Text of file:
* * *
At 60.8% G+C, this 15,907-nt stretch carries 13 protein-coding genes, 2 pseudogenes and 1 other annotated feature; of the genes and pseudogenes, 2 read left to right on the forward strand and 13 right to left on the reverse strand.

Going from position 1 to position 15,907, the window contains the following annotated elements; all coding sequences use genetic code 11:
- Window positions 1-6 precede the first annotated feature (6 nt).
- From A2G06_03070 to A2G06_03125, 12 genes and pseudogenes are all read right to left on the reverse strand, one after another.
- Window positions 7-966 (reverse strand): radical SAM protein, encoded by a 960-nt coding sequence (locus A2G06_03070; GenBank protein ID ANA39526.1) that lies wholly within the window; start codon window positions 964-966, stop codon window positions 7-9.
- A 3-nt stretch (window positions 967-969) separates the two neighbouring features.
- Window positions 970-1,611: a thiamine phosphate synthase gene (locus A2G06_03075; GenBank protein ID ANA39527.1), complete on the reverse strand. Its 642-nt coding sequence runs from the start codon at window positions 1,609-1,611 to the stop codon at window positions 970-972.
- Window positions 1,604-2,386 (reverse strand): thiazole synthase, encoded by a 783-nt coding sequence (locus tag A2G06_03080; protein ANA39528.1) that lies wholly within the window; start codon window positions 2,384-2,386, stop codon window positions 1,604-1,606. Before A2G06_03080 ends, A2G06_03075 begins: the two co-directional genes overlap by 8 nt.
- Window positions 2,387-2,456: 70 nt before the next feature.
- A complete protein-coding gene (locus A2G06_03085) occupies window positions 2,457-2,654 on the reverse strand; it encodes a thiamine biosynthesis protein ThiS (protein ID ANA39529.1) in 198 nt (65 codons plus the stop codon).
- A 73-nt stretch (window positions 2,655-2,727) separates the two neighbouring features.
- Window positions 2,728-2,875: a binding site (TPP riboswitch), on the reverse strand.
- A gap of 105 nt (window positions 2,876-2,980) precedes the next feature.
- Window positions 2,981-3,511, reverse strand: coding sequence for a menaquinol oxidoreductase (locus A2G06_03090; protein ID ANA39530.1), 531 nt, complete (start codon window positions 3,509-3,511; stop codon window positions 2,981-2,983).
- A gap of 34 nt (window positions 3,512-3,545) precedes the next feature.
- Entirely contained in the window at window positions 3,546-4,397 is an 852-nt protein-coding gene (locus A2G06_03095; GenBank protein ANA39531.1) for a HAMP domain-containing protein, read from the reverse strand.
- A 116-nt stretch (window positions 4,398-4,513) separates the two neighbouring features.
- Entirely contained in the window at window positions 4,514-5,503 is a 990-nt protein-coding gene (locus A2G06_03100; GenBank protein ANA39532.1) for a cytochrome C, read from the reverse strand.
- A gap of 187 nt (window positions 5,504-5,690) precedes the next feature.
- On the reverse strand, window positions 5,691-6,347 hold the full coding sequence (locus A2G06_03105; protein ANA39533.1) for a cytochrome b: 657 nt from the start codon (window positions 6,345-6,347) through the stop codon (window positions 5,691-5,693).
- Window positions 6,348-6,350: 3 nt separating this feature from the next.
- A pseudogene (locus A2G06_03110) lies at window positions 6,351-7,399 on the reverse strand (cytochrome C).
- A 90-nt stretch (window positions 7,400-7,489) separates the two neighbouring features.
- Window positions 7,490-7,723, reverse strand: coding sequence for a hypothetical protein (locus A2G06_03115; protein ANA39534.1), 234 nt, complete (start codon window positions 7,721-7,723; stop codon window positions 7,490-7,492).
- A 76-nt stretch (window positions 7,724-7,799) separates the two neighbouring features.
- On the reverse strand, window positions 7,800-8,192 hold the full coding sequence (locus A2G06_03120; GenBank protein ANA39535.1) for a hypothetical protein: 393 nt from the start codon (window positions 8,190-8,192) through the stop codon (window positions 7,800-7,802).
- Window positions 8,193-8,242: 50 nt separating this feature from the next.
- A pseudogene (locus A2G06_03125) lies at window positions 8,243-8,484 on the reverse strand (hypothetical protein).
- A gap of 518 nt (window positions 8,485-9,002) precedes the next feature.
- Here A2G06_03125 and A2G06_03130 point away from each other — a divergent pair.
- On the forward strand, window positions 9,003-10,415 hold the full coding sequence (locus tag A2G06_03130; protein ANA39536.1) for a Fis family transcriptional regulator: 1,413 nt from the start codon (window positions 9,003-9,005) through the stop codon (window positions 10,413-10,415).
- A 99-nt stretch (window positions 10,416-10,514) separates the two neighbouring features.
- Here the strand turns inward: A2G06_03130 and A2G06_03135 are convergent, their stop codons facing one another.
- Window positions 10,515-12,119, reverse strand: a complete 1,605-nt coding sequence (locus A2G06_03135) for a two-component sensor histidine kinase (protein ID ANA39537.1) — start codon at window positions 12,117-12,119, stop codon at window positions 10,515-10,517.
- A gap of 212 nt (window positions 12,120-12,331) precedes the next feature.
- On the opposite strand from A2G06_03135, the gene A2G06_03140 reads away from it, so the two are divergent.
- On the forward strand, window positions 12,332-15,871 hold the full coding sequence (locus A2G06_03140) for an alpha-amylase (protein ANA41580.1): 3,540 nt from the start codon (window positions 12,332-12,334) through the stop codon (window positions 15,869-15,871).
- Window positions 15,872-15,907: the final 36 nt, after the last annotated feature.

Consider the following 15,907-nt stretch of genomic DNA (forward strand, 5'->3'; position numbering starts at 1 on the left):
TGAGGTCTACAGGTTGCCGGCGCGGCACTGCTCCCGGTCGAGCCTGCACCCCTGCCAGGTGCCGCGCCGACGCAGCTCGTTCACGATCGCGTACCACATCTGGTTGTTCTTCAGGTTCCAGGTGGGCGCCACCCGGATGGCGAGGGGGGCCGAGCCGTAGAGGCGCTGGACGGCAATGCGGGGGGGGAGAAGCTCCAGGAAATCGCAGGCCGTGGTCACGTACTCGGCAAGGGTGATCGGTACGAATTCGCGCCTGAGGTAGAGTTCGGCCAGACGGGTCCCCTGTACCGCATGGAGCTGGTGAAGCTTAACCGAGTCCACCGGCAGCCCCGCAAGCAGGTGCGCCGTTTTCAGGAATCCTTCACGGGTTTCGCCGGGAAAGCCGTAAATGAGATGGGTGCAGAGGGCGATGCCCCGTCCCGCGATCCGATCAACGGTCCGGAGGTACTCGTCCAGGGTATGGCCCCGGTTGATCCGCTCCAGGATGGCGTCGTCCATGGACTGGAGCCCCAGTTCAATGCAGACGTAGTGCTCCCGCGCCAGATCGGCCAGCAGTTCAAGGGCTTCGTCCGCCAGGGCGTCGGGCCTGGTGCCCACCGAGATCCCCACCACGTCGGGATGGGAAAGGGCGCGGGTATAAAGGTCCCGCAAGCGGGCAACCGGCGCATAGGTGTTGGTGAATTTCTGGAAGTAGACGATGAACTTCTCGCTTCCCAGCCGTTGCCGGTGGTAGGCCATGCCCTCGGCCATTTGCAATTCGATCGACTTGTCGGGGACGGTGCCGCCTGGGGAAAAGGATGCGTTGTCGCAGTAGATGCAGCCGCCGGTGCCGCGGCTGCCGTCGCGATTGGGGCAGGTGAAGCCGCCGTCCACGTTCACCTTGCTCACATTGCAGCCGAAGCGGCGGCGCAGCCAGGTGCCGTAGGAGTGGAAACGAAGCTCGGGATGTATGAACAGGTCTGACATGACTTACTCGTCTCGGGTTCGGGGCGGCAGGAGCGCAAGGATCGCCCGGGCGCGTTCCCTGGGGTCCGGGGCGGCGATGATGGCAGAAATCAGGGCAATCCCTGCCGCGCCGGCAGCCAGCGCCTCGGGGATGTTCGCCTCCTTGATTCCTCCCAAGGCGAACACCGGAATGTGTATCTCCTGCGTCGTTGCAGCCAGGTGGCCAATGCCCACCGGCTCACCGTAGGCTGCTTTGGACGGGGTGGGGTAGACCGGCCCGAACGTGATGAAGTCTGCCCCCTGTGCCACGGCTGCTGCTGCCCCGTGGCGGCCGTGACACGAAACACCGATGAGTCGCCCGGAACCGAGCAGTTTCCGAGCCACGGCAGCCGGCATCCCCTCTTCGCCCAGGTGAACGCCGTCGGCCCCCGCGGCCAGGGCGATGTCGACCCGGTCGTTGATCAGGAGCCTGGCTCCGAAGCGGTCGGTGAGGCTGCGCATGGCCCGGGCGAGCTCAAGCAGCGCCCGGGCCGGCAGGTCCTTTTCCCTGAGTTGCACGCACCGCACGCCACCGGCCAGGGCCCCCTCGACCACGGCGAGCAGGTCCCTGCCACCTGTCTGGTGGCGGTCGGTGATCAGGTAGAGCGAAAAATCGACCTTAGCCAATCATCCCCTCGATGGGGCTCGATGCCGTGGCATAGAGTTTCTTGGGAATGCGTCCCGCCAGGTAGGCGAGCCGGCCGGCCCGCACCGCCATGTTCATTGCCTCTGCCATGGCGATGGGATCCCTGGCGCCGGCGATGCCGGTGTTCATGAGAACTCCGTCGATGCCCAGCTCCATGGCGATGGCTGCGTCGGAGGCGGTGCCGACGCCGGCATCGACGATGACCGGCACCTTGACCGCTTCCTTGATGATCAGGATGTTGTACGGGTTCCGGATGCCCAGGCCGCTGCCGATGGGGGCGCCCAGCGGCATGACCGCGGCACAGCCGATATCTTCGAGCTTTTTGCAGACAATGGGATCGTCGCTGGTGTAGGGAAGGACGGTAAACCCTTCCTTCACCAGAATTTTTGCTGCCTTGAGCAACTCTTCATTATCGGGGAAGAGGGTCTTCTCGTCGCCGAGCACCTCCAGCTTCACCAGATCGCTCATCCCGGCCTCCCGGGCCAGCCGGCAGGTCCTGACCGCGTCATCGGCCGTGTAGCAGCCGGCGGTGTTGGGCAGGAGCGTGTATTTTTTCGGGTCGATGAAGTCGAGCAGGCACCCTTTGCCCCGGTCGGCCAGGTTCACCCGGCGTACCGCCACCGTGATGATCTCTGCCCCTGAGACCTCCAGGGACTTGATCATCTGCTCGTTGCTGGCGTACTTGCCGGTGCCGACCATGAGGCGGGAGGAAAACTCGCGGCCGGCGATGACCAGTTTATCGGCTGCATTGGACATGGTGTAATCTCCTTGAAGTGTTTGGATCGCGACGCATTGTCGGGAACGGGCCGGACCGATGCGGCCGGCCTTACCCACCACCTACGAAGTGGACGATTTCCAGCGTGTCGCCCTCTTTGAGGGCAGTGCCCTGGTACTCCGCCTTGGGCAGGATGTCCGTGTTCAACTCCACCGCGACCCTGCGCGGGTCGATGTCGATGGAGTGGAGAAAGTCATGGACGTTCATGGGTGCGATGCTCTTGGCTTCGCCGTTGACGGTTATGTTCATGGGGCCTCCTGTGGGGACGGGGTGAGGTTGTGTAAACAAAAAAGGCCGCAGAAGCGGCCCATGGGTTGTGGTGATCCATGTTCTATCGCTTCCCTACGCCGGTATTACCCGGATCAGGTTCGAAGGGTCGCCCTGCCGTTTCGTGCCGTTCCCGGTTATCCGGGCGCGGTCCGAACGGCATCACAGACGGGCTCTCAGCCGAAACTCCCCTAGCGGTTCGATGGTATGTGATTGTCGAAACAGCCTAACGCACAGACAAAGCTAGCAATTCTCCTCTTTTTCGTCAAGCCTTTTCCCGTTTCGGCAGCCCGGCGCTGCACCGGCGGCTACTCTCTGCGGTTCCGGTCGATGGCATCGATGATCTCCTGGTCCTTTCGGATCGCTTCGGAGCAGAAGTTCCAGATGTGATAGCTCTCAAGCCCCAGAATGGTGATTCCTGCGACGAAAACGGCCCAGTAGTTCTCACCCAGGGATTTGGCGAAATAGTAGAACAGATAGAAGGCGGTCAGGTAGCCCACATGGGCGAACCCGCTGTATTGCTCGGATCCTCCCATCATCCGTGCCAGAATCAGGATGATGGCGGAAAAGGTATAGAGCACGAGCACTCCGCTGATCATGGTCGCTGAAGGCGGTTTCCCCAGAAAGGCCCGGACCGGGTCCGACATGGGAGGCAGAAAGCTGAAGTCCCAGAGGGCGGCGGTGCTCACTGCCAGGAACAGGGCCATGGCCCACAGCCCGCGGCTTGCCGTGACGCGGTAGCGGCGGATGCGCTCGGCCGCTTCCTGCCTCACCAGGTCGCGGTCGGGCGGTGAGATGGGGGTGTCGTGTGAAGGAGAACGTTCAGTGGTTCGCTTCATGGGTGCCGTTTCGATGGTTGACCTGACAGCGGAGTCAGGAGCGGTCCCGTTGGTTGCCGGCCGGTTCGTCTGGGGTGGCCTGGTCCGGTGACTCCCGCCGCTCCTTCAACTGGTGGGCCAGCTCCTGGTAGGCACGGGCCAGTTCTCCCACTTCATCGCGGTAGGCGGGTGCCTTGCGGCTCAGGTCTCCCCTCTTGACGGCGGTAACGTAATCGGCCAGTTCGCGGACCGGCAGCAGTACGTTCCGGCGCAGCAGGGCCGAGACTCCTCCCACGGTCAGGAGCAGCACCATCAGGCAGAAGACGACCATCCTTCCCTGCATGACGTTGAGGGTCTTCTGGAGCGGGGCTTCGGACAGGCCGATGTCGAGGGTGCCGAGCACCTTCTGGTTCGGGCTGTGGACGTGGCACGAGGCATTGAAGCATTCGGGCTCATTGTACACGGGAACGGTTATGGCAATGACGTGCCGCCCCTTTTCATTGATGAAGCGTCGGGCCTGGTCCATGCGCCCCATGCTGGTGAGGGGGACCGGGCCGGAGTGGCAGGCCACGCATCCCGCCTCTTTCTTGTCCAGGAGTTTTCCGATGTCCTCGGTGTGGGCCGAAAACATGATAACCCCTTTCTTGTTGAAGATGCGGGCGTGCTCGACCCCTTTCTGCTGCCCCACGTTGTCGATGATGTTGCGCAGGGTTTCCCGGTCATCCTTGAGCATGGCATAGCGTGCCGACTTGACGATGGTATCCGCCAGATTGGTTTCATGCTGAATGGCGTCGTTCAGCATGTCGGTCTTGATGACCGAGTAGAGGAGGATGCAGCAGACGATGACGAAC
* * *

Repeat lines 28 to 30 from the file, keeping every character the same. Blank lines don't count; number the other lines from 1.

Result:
- A pseudogene (locus A2G06_03125) lies at window positions 8,243-8,484 on the reverse strand (hypothetical protein).
- A gap of 518 nt (window positions 8,485-9,002) precedes the next feature.
- Here A2G06_03125 and A2G06_03130 point away from each other — a divergent pair.